SGA president resigns discreetly


Chris Butler

UPDATED: On Nov. 29, SGA published a statement regarding Hostert’s resignation.

In an unexpected announcement to the student Senate last week, Nathan Hostert resigned from his position as Student Government Association president, making Executive Vice President Dylan Balcom the Association’s chief executive.

During a Nov. 19 address to the Student Government Association, or SGA, Senate, Hostert attributed his decision to several unspecified personal reasons.

“It is with a heavy heart that I say that I am officially stepping down as Student Body President. This decision is motivated by a number of personal reasons which I won’t delve into,” Hostert said in his address, according to meeting minutes obtained by The News. “I am doing so for what I believe is best for both my well-being and also for this association.”

According to the minutes, which were sent to The News by a former SGA member, Executive Director of Communications Victoire Cointy told members to refrain from making Hostert’s resignation public.

SGA has yet to make a public statement regarding the resignation.

“If you could please refrain from telling everyone about it, not because it is top-secret and we don’t want to tell people, but respect Nathan’s time, respect that he is doing this,” Cointy told the Senate, according to the meeting minutes.

In an email sent to The News on Nov. 27, the former SGA member, who asked to remain anonymous to protect his reputation, discussed concerns of the association’s clandestine handling of the situation thus far.

“This is particularly concerning, knowing that the Student Body has not been informed of its new representative to the University administration,” said the email.

Hostert declined to comment on the issue of secrecy.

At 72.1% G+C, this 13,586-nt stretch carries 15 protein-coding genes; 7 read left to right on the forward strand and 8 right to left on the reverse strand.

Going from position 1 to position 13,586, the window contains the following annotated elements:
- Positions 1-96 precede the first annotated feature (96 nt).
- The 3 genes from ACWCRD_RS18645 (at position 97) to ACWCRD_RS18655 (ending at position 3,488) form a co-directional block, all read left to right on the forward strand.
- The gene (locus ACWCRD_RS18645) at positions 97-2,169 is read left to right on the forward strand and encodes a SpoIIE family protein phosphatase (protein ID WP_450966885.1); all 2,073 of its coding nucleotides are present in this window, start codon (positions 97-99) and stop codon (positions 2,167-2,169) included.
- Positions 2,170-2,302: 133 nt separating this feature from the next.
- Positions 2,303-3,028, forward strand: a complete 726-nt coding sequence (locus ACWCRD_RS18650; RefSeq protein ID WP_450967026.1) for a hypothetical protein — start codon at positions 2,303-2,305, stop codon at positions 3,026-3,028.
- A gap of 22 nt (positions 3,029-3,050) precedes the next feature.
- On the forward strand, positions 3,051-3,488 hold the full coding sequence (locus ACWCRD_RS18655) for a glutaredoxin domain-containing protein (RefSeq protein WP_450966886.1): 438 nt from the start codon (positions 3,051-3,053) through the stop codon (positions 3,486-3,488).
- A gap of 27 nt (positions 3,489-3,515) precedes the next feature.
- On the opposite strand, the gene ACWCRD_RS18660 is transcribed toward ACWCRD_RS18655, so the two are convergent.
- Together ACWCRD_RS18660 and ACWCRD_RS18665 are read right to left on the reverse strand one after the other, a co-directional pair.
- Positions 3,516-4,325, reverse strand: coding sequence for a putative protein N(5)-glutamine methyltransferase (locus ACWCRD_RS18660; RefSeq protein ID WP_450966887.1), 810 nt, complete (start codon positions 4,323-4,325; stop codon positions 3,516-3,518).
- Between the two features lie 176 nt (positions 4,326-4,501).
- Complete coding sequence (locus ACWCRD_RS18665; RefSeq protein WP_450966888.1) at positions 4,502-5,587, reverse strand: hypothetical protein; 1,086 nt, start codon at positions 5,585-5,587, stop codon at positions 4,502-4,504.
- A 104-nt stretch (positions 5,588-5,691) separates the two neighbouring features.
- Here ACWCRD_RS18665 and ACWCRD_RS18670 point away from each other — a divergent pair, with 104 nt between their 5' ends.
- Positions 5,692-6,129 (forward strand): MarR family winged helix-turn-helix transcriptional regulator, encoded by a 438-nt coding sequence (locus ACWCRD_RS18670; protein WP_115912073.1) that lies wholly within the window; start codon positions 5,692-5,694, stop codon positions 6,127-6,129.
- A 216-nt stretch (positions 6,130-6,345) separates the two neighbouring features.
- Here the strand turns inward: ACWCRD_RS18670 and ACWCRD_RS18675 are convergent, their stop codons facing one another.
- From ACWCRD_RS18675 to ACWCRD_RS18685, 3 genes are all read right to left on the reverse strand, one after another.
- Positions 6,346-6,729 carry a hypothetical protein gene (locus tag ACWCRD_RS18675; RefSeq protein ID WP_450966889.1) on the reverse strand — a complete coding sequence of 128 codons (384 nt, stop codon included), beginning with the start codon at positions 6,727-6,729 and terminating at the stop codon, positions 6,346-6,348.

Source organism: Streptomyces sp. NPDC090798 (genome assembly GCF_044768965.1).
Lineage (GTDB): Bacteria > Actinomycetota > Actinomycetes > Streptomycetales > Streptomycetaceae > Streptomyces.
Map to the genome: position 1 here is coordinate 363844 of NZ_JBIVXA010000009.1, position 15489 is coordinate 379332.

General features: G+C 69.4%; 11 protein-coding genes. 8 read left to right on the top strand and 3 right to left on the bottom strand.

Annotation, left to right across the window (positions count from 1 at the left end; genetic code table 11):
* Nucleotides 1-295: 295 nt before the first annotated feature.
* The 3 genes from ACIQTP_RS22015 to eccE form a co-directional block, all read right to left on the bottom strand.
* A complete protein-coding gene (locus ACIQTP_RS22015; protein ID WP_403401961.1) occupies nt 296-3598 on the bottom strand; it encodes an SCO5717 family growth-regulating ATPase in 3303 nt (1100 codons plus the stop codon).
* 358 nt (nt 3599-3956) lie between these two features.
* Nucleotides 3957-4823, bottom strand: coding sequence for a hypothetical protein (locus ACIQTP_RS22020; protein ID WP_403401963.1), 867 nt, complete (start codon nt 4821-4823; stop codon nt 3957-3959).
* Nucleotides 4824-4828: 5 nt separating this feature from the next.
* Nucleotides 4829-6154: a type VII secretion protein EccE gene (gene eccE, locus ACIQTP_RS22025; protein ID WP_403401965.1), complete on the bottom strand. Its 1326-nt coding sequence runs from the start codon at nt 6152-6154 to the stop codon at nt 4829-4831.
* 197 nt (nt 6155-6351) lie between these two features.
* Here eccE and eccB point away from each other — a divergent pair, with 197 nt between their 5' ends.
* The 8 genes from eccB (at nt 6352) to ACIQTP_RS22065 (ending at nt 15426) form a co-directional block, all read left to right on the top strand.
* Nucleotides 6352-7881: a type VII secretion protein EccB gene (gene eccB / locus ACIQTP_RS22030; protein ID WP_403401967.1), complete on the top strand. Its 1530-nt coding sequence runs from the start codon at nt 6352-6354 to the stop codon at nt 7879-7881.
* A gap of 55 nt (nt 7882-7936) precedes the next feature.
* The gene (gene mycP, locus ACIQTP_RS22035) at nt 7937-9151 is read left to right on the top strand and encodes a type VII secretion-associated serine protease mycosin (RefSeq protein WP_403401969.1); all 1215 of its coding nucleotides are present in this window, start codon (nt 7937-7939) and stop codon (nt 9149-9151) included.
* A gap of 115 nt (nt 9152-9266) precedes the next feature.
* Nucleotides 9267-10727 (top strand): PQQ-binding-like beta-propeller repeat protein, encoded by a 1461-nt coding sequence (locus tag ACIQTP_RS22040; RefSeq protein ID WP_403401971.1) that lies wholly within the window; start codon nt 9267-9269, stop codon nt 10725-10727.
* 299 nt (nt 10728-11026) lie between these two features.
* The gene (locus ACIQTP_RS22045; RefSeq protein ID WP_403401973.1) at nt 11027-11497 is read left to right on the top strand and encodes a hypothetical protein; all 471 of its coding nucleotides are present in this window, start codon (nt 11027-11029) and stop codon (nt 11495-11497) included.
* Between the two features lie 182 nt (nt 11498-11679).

The anonymous source highlighted that this resignation follows a controversial referendum process and just under 2,000 votes of “no confidence” out almost 8,000 total votes in the 2018 Direct Election.

While the circumstances surrounding Hostert’s departure are unclear, the meeting minutes show that no senators asked questions following Hostert’s announcement.

“This is concerning because it suggests that SGA has essentially lost all of its momentum to the point that it can’t even promote interest from within its most important branch,” read the email from the former SGA member.

Some view this as a reflection of an overarching communication issue between SGA and the student body.

“We worked really hard to make SGA as transparent to the student body, and to make SGA have this active presence with the student body,” said fourth-year biochemistry major Collin Walter, the former executive director of communications for SGA. “And to see most of the initiatives that we enacted last year effectively discontinued is extremely disappointing.”

Hostert said that he was aware of SGA’s general lack of communication coming into his presidency, and said that he knew there would need to be “huge changes, and we did that.”

The anonymous source said additionally the Hostert administration attempted “to promote a friendly, care-free environment within the Association through the appointment of friends, rather than qualified individuals.”

Hostert said that all appointed members of his administration were approved either unanimously or by a wide majority of the previous semester’s leaders.

Choosing a person who is best qualified doesn’t necessarily mean they are already a member SGA,” Hostert said. “I couldn’t be more proud of this leadership team.”

Succeeding Hostert, according to SGA’s constitution, is Dylan Balcom, who will simultaneously maintain his elected position until he nominates a new Executive Vice President, who would need to be elected by the Senate.

Several SGA board members will meet Nov. 29 to discuss the processes moving forward, said Balcom. He could not confirm who will be nominated as Executive Vice President or that an nomination will occur.

“We’re going to take time to reevaluate,” Balcom said.

Overall, Hostert is satisfied with the work his administration has completed throughout his time as president.

“I’m really proud of the work we’ve gotten done in the past six months,” he said.

Senate Minutes 11:19